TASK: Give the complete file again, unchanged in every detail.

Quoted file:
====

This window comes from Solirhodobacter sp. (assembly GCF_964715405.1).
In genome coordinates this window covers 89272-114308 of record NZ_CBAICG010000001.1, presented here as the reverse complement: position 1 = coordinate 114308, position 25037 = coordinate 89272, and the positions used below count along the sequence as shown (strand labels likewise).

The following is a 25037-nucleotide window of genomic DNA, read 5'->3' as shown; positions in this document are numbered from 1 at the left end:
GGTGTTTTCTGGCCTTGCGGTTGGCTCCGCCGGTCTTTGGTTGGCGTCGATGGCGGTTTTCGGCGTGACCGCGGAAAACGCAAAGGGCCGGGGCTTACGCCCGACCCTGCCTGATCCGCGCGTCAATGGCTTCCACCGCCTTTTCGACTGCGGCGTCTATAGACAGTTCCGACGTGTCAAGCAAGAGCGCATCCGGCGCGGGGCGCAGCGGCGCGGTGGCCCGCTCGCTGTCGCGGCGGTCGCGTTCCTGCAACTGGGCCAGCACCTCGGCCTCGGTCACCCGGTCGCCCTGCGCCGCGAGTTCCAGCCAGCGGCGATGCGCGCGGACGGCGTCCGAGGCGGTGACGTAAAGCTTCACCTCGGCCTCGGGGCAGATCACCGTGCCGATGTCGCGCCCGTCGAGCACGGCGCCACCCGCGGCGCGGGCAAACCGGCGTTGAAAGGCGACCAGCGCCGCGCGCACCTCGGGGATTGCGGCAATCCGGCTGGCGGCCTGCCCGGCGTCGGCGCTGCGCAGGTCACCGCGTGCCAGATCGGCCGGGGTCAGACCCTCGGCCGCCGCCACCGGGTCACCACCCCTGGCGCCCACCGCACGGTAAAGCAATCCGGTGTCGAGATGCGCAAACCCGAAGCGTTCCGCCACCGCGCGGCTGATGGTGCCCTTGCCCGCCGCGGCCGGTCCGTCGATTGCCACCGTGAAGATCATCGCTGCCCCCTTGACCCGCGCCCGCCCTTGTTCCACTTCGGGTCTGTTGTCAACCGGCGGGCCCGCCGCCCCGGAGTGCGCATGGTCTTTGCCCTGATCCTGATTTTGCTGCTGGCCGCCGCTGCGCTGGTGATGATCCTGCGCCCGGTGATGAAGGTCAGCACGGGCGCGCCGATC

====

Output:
This window comes from Solirhodobacter sp. (assembly GCF_964715405.1).
In genome coordinates this window covers 89272-114308 of record NZ_CBAICG010000001.1, presented here as the reverse complement: position 1 = coordinate 114308, position 25037 = coordinate 89272, and the positions used below count along the sequence as shown (strand labels likewise).

The following is a 25037-nucleotide window of genomic DNA, read 5'->3' as shown; positions in this document are numbered from 1 at the left end:
GGTGTTTTCTGGCCTTGCGGTTGGCTCCGCCGGTCTTTGGTTGGCGTCGATGGCGGTTTTCGGCGTGACCGCGGAAAACGCAAAGGGCCGGGGCTTACGCCCGACCCTGCCTGATCCGCGCGTCAATGGCTTCCACCGCCTTTTCGACTGCGGCGTCTATAGACAGTTCCGACGTGTCAAGCAAGAGCGCATCCGGCGCGGGGCGCAGCGGCGCGGTGGCCCGCTCGCTGTCGCGGCGGTCGCGTTCCTGCAACTGGGCCAGCACCTCGGCCTCGGTCACCCGGTCGCCCTGCGCCGCGAGTTCCAGCCAGCGGCGATGCGCGCGGACGGCGTCCGAGGCGGTGACGTAAAGCTTCACCTCGGCCTCGGGGCAGATCACCGTGCCGATGTCGCGCCCGTCGAGCACGGCGCCACCCGCGGCGCGGGCAAACCGGCGTTGAAAGGCGACCAGCGCCGCGCGCACCTCGGGGATTGCGGCAATCCGGCTGGCGGCCTGCCCGGCGTCGGCGCTGCGCAGGTCACCGCGTGCCAGATCGGCCGGGGTCAGACCCTCGGCCGCCGCCACCGGGTCACCACCCCTGGCGCCCACCGCACGGTAAAGCAATCCGGTGTCGAGATGCGCAAACCCGAAGCGTTCCGCCACCGCGCGGCTGATGGTGCCCTTGCCCGCCGCGGCCGGTCCGTCGATTGCCACCGTGAAGATCATCGCTGCCCCCTTGACCCGCGCCCGCCCTTGTTCCACTTCGGGTCTGTTGTCAACCGGCGGGCCCGCCGCCCCGGAGTGCGCATGGTCTTTGCCCTGATCCTGATTTTGCTGCTGGCCGCCGCTGCGCTGGTGATGATCCTGCGCCCGGTGATGAAGGTCAGCACGGGCGCGCCGATC